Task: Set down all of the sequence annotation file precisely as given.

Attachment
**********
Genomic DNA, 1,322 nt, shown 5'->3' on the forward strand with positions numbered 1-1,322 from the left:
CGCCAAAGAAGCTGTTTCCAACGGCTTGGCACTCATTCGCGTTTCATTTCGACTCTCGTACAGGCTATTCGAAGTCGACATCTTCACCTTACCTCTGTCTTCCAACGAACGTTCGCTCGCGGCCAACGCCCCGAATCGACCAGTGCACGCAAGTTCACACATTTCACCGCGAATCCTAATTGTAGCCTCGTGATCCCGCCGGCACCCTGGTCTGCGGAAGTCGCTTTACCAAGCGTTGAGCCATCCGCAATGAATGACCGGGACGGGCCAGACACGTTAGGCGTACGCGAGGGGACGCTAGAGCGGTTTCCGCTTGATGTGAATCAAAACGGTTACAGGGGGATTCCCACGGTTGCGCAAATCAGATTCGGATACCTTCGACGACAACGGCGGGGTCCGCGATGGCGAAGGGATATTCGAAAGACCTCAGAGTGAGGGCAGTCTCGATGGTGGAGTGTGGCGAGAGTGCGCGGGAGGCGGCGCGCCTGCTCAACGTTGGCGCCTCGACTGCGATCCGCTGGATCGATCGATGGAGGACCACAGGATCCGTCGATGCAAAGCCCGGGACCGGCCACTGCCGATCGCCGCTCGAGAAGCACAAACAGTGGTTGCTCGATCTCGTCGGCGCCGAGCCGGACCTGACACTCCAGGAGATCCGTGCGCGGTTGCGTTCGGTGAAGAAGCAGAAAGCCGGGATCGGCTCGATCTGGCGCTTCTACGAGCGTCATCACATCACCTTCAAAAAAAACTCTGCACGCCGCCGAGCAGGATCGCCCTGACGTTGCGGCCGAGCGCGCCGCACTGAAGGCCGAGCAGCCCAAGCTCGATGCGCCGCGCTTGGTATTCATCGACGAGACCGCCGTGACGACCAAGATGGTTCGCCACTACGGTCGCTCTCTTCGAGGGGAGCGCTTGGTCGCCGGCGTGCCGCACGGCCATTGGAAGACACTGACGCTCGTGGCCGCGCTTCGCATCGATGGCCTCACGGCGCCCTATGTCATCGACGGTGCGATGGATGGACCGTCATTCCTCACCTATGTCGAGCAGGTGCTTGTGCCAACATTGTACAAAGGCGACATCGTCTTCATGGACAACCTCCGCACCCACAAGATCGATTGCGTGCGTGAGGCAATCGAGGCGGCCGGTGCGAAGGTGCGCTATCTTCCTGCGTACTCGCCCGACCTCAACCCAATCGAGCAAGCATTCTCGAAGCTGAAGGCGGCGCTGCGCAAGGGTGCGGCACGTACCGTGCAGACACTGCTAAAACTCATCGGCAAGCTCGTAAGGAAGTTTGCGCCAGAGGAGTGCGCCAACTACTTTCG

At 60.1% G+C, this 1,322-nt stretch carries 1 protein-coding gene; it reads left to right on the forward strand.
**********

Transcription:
Genomic DNA, 1,322 nt, shown 5'->3' on the forward strand with positions numbered 1-1,322 from the left:
CGCCAAAGAAGCTGTTTCCAACGGCTTGGCACTCATTCGCGTTTCATTTCGACTCTCGTACAGGCTATTCGAAGTCGACATCTTCACCTTACCTCTGTCTTCCAACGAACGTTCGCTCGCGGCCAACGCCCCGAATCGACCAGTGCACGCAAGTTCACACATTTCACCGCGAATCCTAATTGTAGCCTCGTGATCCCGCCGGCACCCTGGTCTGCGGAAGTCGCTTTACCAAGCGTTGAGCCATCCGCAATGAATGACCGGGACGGGCCAGACACGTTAGGCGTACGCGAGGGGACGCTAGAGCGGTTTCCGCTTGATGTGAATCAAAACGGTTACAGGGGGATTCCCACGGTTGCGCAAATCAGATTCGGATACCTTCGACGACAACGGCGGGGTCCGCGATGGCGAAGGGATATTCGAAAGACCTCAGAGTGAGGGCAGTCTCGATGGTGGAGTGTGGCGAGAGTGCGCGGGAGGCGGCGCGCCTGCTCAACGTTGGCGCCTCGACTGCGATCCGCTGGATCGATCGATGGAGGACCACAGGATCCGTCGATGCAAAGCCCGGGACCGGCCACTGCCGATCGCCGCTCGAGAAGCACAAACAGTGGTTGCTCGATCTCGTCGGCGCCGAGCCGGACCTGACACTCCAGGAGATCCGTGCGCGGTTGCGTTCGGTGAAGAAGCAGAAAGCCGGGATCGGCTCGATCTGGCGCTTCTACGAGCGTCATCACATCACCTTCAAAAAAAACTCTGCACGCCGCCGAGCAGGATCGCCCTGACGTTGCGGCCGAGCGCGCCGCACTGAAGGCCGAGCAGCCCAAGCTCGATGCGCCGCGCTTGGTATTCATCGACGAGACCGCCGTGACGACCAAGATGGTTCGCCACTACGGTCGCTCTCTTCGAGGGGAGCGCTTGGTCGCCGGCGTGCCGCACGGCCATTGGAAGACACTGACGCTCGTGGCCGCGCTTCGCATCGATGGCCTCACGGCGCCCTATGTCATCGACGGTGCGATGGATGGACCGTCATTCCTCACCTATGTCGAGCAGGTGCTTGTGCCAACATTGTACAAAGGCGACATCGTCTTCATGGACAACCTCCGCACCCACAAGATCGATTGCGTGCGTGAGGCAATCGAGGCGGCCGGTGCGAAGGTGCGCTATCTTCCTGCGTACTCGCCCGACCTCAACCCAATCGAGCAAGCATTCTCGAAGCTGAAGGCGGCGCTGCGCAAGGGTGCGGCACGTACCGTGCAGACACTGCTAAAACTCATCGGCAAGCTCGTAAGGAAGTTTGCGCCAGAGGAGTGCGCCAACTACTTTCG

At 60.1% G+C, this 1,322-nt stretch carries 1 protein-coding gene; it reads left to right on the forward strand.